Is epididymal cyst dangerous?
An epididymal cyst is a benign fluid-filled sac that grows at the top end of the testicle. Some men get only one while others get several on both testicles. Rarely, it is causative of cysts in other parts of a man’s body.
If you experience sudden and severe testicle pain then it is best to see a doctor. . If the pain is causing nausea and vomiting, then you need medical care on an emergency basis.
What does testicular cancer back pain feel like?
Testicular cancer symptoms and pain may feel like:
- The ache in your back
- Bloating in the lower abdomen
- Heaviness in scrotum
- A lump or swelling in your testicle
- Pin in the groin, lower abdomen
- Scrotum pain
What kind of doctor do you see for testicle pain?
If you feel testicular pain then you must consult urologists. For minor conditions, your doctor or healthcare provider can manage your conditions.
Does testicular cancer spread quickly?
Nonseminomas grow very fast. Nonseminomas are the more common form of testicular cancer and may spread to other parts of your body. But seminomas grow slowly and are usually confined to testes.
Can testicular cancer spread to the brain?
Testicular cancer may spread to the lung and the lymph nodes of the chest, pelvis, and the base of the neck. Advanced staged testicular cancer may spread to the liver and bones. Testicular cancer spreads to the brain very rarely unless the primary tumor is choriocarcinoma.
Can you get testicular cancer twice?
Does testicular cancer come back?
Sometimes testicular cancer comes back after treatment. Testicular cancer survivors are likely to develop new cancer outside the testicle up to twice. The most common cancer seen in testicular cancer survivors is a second testicular cancer. If testicular cancer recurs then it will most likely be within two years of finishing your treatment however it can still be treated.
Can testicular cancer cause birth defects?
Chemotherapy and radiation can cause genetic damage to sperm. Testicular cancer treatment damage might increase the risk for birth defects.
Does testicular cancer affect sperm?
Testicular cancer also can cause low sperm counts. Testicular cancer or its treatment can make you infertile.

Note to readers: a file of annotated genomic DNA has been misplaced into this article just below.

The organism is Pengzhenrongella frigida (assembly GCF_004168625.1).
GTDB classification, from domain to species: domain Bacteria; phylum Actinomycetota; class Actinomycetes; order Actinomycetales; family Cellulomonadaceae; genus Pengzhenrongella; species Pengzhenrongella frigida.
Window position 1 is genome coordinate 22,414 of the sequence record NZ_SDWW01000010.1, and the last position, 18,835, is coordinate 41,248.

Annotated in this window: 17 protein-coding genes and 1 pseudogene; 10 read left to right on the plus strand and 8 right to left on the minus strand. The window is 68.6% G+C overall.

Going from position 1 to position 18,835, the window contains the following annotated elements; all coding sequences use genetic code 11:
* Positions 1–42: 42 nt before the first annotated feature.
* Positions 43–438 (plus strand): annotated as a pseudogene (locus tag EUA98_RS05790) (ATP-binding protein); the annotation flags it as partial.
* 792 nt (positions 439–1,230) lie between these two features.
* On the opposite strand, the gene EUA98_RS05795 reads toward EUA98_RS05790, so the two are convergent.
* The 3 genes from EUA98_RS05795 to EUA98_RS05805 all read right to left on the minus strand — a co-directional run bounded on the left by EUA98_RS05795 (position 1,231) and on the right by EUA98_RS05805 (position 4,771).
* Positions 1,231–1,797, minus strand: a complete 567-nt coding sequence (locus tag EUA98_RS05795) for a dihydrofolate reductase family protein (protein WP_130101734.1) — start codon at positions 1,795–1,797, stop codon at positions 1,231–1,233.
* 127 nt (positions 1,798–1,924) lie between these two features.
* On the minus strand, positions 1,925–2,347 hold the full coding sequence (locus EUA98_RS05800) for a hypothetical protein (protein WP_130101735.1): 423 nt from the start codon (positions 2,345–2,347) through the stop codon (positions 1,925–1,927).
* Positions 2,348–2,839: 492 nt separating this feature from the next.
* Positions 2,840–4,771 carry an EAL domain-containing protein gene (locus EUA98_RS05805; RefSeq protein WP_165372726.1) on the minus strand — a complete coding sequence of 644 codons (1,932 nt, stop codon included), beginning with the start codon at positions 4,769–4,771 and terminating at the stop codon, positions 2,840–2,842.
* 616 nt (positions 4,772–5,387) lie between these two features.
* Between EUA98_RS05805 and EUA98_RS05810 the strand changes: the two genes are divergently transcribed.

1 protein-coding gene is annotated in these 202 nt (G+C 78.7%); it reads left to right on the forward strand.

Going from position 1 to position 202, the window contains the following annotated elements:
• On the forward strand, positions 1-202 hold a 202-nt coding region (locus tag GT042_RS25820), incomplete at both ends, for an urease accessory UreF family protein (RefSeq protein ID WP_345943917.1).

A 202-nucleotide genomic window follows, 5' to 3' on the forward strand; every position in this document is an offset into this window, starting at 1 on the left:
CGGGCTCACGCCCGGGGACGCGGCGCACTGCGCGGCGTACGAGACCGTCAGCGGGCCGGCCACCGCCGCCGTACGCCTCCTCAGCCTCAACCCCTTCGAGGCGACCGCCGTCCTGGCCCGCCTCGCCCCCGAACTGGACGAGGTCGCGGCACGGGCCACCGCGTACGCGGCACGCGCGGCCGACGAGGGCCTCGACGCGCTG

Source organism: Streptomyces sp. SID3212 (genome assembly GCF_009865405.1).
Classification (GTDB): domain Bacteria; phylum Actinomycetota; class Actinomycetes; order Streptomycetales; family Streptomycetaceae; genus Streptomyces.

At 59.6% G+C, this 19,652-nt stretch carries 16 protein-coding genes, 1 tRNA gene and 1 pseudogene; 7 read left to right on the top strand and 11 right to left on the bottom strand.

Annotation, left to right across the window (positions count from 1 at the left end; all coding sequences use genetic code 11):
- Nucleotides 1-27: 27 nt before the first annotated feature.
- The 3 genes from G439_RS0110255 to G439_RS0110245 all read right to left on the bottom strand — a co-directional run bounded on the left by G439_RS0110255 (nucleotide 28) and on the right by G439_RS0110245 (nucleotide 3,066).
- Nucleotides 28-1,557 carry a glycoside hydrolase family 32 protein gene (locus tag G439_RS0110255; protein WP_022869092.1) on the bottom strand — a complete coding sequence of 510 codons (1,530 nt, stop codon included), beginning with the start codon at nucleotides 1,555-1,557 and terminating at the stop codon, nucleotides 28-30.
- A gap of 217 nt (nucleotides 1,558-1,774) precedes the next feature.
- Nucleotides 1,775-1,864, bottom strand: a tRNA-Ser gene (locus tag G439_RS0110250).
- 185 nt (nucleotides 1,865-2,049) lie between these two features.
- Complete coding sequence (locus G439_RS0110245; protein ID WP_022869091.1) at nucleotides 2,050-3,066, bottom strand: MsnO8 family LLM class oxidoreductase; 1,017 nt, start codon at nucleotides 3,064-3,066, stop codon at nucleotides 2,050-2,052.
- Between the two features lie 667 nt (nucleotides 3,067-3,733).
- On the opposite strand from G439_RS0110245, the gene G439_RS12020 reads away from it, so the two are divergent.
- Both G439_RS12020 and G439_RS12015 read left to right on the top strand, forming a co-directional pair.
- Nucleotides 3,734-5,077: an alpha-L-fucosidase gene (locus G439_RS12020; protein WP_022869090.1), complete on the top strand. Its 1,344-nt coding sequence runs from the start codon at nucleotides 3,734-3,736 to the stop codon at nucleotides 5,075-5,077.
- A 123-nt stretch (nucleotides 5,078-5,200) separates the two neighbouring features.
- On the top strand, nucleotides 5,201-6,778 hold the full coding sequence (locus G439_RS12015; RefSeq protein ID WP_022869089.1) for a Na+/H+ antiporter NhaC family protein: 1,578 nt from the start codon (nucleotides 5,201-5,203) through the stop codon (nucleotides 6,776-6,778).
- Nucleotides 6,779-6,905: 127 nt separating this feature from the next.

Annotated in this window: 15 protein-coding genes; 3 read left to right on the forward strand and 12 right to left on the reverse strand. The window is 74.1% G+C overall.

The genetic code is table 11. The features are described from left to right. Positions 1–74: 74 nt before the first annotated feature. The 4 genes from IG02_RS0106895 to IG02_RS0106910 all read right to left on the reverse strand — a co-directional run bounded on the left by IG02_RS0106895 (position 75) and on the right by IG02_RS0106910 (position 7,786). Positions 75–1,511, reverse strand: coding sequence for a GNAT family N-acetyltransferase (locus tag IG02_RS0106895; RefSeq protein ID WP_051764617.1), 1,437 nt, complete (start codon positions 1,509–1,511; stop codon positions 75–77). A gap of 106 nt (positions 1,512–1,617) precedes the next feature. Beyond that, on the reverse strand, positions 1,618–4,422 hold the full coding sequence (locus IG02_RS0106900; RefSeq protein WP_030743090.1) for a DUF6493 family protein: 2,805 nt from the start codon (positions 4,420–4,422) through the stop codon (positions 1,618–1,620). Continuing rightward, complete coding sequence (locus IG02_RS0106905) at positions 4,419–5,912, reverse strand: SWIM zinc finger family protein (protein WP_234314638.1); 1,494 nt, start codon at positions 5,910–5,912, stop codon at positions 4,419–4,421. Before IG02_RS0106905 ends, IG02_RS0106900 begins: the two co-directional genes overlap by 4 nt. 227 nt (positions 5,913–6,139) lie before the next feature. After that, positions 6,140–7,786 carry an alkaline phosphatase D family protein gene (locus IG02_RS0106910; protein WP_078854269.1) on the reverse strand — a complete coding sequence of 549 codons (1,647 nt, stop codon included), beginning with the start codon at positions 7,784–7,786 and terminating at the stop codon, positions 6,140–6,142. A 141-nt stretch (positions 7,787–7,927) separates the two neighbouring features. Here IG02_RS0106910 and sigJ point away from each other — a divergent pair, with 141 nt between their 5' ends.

Can a man father a child after chemotherapy?
Sperm may be damaged by chemotherapy or radiation therapy. Those sperm should be replaced in 2 years. Men can try to have a child after cancer treatment ends. Doctors usually recommend waiting 2 to 5 years to father a child.
Is it beneficial to conduct monthly testicular self-exams?
Self-examination of the testes can detect testicular cancer early. So it is very important to perform a self-exam on monthly basis. Testicular cancer is found in a single testicle so comparing your both testes can help you a lot. But it is noteworthy that one testicle may be slightly larger than the other. So do not worry but take care of the thing that if there is any change from the previous month’s self-exam.
How do you examine your testes to check for testicular cancer?
Testicular cancer can spread very quickly but if diagnosed early then it can be cured. If you notice a lump or any changes or lumps in your testicles then consult your doctor. After puberty, you must self-exam your testes monthly. The best time to self-exam is after a warm bath or shower because then the scrotal skin is relaxed.
- Roll your testes between the thumb and forefingers.
- Find the epididymis (It is a soft tube-like structure behind the testicle that collects and carries sperm.)
- Knowing your epididymis will never confuse you for an abnormal mass.
- Look for any lumps or growths.
- Look for any changes in the size, shape, or texture of your testes. But note that it’s normal for one testicle to be slightly larger than the other.
- If you find any problem, then take an appointment with a urologist.
Is testicular cancer a death sentence?
Testicular cancer is a highly treatable cancer and not a death sentence. It has an overall survival rate of 95%. If diagnosed early, it can be treated.
What happens if testicular cancer is left untreated?